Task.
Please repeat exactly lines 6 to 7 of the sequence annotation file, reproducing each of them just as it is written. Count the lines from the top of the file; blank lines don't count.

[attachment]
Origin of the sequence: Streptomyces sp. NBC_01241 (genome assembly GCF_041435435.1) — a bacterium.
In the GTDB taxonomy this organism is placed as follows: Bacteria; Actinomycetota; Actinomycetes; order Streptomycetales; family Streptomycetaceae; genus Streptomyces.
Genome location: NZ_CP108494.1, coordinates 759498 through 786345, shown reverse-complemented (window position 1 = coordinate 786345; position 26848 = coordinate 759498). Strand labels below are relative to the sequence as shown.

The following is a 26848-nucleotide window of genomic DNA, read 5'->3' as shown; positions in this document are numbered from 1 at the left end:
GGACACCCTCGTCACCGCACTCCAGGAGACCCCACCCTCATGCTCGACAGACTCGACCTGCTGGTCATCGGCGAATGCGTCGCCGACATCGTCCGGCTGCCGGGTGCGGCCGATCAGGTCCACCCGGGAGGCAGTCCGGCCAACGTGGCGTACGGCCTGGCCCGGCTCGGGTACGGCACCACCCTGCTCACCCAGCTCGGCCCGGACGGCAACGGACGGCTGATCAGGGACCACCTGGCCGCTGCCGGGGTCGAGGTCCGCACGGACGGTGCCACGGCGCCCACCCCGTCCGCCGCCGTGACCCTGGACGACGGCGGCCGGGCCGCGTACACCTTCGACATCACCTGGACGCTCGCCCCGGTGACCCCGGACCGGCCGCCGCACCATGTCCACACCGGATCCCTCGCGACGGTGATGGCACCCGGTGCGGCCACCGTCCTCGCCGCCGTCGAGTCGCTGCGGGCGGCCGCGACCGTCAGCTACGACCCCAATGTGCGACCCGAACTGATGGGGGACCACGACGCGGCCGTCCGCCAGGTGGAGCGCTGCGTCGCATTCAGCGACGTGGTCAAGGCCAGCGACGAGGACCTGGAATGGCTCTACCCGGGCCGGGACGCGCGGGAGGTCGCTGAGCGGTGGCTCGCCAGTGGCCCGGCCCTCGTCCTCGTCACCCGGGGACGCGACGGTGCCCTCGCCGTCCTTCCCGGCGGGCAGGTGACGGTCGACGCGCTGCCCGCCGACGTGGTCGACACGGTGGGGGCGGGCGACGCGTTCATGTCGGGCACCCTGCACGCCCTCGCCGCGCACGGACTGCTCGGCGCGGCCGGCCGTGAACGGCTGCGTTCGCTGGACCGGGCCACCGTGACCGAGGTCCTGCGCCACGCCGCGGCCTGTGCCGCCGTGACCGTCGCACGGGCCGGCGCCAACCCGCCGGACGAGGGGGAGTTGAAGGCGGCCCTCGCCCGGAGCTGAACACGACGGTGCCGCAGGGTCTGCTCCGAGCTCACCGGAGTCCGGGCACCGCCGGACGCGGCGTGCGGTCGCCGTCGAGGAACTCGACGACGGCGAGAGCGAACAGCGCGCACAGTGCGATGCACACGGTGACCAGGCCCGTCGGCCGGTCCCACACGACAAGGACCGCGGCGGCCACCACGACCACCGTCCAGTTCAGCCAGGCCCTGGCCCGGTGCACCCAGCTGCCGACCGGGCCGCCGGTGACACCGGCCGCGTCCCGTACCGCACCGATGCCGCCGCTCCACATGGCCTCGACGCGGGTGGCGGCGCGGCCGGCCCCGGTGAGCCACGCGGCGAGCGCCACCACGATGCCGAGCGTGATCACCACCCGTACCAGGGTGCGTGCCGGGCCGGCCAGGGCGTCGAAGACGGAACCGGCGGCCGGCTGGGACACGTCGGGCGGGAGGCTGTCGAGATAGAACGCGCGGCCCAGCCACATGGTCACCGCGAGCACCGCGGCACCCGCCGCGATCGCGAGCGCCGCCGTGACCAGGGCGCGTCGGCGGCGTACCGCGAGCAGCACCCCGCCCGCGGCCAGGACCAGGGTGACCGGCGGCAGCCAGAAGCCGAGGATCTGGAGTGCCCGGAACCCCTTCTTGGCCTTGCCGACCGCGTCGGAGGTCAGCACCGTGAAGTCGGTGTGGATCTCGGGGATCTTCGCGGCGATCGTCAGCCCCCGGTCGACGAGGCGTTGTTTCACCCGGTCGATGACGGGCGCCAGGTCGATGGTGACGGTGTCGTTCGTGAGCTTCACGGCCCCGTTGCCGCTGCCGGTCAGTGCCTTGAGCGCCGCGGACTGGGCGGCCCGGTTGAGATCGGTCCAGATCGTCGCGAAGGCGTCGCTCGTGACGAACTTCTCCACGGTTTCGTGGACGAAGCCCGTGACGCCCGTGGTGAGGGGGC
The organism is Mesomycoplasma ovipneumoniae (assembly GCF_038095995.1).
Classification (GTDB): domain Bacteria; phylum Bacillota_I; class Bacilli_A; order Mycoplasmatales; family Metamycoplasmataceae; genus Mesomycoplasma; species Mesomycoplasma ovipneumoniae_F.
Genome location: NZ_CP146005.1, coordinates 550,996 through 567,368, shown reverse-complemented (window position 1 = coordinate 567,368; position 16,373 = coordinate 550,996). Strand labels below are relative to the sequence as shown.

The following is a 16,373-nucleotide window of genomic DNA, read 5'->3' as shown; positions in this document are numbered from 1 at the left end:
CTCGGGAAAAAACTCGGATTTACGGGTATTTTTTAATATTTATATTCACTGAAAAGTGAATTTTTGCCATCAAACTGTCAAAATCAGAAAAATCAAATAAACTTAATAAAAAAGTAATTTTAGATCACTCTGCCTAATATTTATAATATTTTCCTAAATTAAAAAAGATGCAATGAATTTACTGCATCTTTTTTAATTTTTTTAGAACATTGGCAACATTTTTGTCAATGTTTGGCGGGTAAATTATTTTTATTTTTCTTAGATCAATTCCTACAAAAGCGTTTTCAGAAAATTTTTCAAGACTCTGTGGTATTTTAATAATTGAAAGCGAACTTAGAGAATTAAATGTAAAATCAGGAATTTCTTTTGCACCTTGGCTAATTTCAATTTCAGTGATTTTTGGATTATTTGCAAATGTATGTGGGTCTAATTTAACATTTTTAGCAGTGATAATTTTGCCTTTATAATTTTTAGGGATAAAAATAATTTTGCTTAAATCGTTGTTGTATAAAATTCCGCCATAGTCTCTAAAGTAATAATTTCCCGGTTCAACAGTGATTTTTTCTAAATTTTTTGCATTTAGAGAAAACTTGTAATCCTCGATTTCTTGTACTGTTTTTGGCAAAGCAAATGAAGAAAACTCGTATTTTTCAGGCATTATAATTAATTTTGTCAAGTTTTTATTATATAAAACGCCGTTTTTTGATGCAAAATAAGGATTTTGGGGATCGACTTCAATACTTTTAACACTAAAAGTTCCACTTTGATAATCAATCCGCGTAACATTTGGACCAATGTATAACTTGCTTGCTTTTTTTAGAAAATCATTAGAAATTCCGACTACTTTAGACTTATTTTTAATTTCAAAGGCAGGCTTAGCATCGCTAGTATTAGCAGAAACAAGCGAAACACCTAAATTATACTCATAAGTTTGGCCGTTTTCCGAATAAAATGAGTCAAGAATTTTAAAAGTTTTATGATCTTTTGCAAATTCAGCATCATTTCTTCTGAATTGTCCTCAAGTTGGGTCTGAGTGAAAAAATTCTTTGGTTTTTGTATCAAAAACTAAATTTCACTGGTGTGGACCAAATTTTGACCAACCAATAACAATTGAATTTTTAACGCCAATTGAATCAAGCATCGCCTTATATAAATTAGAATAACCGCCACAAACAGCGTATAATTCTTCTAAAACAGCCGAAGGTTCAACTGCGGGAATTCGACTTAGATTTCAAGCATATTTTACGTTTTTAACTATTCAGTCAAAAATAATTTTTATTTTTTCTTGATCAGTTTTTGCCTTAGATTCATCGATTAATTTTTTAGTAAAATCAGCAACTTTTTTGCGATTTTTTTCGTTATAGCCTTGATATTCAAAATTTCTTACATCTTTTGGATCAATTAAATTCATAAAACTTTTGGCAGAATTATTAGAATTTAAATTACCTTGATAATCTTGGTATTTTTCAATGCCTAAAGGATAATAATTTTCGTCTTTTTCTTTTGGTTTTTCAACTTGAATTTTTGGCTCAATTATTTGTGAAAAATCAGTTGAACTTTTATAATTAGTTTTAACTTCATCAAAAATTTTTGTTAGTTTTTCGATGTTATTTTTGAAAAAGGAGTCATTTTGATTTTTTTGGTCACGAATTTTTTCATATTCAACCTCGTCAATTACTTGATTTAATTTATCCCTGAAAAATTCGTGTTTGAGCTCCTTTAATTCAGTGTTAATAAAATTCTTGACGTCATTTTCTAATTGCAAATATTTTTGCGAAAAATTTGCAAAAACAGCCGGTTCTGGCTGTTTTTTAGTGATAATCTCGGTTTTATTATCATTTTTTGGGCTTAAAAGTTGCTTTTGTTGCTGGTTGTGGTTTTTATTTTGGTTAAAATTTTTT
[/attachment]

The organism is Mesomycoplasma ovipneumoniae (assembly GCF_038095995.1).
Classification (GTDB): domain Bacteria; phylum Bacillota_I; class Bacilli_A; order Mycoplasmatales; family Metamycoplasmataceae; genus Mesomycoplasma; species Mesomycoplasma ovipneumoniae_F.